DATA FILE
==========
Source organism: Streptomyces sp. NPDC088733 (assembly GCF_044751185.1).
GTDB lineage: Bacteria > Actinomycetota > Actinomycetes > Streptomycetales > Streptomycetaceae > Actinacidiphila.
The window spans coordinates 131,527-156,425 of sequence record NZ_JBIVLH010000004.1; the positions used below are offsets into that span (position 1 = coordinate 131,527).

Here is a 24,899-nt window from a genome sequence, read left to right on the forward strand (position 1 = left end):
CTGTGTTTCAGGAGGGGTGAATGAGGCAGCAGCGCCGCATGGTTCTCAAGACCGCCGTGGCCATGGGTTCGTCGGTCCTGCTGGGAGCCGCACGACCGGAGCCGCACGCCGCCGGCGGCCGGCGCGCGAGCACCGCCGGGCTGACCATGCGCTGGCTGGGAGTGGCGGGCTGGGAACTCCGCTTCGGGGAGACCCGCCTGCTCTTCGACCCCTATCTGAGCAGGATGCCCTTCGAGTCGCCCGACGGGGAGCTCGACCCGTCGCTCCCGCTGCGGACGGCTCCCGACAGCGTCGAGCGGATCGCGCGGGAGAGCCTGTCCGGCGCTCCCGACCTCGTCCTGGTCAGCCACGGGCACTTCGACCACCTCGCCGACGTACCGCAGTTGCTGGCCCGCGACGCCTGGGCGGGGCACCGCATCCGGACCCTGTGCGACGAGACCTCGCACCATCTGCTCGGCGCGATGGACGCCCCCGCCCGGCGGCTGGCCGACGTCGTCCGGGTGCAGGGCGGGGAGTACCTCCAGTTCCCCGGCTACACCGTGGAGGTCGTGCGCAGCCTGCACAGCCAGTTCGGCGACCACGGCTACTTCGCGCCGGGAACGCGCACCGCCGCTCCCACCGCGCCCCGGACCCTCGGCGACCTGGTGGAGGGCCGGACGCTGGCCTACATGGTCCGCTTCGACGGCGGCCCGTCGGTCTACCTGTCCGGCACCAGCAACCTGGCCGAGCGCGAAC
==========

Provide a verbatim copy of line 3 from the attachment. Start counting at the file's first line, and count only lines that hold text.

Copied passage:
The window spans coordinates 131,527-156,425 of sequence record NZ_JBIVLH010000004.1; the positions used below are offsets into that span (position 1 = coordinate 131,527).